Friday, October 21, 2022

Bad news bears on life choices (vaccine hesitancy)

Vaccine hesitancy, a reluctance or refusal to be vaccinated, probably began when Jenner invented vaccination over two centuries ago. Vaccines have largely eliminated scourges such as smallpox and polio and greatly reduced the rates of other infectious diseases including influenza. Anti-vaccination (anti-vax) stances stem from small, well-established risks of side-effects (managed by a compensation program) and big, vague worries about unrelated, even disproven associations with other maladies. COVID-19 vaccines were developed rapidly and rushed into production, potentially raising valid safely concerns.  However, any valid concerns were allayed when the COVID-19 vaccines were tested and proven safe and effective (Walsh 2020). 

The cable television show Fox News Channel (FNC) amplified concerns about COVID-19 vaccines and downplayed their benefits.  This study of viewership and vaccination covered ~2,750 counties (out of ~3,000 total) in 47 (of 50) US states documents that FNC viewers refused COVID-19 vaccination more often than the viewers of its competitors Microsoft-National Broadcasting Company (MSNBC) or Cable News Network (CNN) (Figure 2, shown).

Figure 2. Effect of network viewership on weekly vaccination rates, 2021

A key question is whether FNC influenced its viewers to refuse vaccination (a cause) or rather were anti-vax viewers attracted to FNC’s messaging, a consequence of playing to its audience.  The investigators used positions in cable channel listing as ‘exogenous shifters’ of viewership (Martin & Yurukoglu 2017).  Viewers are induced into watching more or less of a channel by variation in its position up or down the listing (Fig S3).  They found that “exogenously higher FNC viewership due to channel position causes lower vaccine uptake”.  They show that hesitancy was raised by FNC but not by competitors MSNBC or CNN (Fig 1). Moreover, resistance to vaccination against COVID-19 but not seasonal flu… causal…. Using the channels’ position in the guides.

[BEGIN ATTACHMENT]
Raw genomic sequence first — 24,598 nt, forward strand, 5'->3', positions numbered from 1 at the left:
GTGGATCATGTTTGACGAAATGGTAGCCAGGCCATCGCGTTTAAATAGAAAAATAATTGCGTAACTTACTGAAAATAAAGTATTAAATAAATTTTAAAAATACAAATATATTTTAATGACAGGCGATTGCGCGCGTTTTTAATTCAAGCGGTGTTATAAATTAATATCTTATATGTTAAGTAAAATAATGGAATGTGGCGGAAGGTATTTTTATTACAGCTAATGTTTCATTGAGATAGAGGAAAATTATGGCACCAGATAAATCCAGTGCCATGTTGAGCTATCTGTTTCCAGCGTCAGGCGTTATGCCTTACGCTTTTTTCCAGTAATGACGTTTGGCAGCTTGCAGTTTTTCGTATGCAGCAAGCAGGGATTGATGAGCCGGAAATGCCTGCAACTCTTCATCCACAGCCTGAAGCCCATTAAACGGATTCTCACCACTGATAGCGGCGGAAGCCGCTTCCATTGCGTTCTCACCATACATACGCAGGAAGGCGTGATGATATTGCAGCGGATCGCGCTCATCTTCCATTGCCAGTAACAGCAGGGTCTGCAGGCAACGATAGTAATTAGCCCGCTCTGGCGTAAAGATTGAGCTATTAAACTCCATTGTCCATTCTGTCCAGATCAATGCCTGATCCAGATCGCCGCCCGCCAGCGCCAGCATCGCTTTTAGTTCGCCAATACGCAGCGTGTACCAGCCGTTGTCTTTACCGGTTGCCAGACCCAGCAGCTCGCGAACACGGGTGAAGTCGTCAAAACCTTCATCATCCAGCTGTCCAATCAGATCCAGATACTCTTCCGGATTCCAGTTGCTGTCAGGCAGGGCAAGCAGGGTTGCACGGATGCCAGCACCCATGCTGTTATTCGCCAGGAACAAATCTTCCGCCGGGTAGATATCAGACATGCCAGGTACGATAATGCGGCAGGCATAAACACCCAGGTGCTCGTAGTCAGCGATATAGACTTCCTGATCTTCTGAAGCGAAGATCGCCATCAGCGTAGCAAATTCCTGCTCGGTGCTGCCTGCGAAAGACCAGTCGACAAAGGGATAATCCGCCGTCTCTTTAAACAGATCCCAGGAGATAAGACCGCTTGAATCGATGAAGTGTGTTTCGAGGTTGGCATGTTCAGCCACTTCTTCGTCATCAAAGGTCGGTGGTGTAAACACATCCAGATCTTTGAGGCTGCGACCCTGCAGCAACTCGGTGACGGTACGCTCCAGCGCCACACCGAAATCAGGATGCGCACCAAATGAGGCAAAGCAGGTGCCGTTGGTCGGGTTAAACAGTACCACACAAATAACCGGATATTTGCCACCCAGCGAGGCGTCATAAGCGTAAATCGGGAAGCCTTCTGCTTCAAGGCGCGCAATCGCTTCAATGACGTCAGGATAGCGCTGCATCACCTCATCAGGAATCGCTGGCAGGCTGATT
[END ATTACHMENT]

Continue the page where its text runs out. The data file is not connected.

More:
Their “results imply that watching one additional hour of [FNC] per week for the average household reduces the number of vaccinations by 0.35–0.76 per 100 people”, which would account for a lot of ‘excess deaths’ in many households. Not surprising when “vaccine bad” was said so much more often on FNC than the other channels (Fig S7)! Although they found that FNC’s influence was mostly on those under 65 years old, who are at lower risk severe disease, those younger people are reservoirs of virus for infecting older people. Data-driven lawyers representing survivors of FNC victims could bring class action lawsuits. 

Pinna, M., Picard, L. & Goessmann, C. Cable news andCOVID-19 vaccine uptake. Sci Rep 12, 16804 (2022). 

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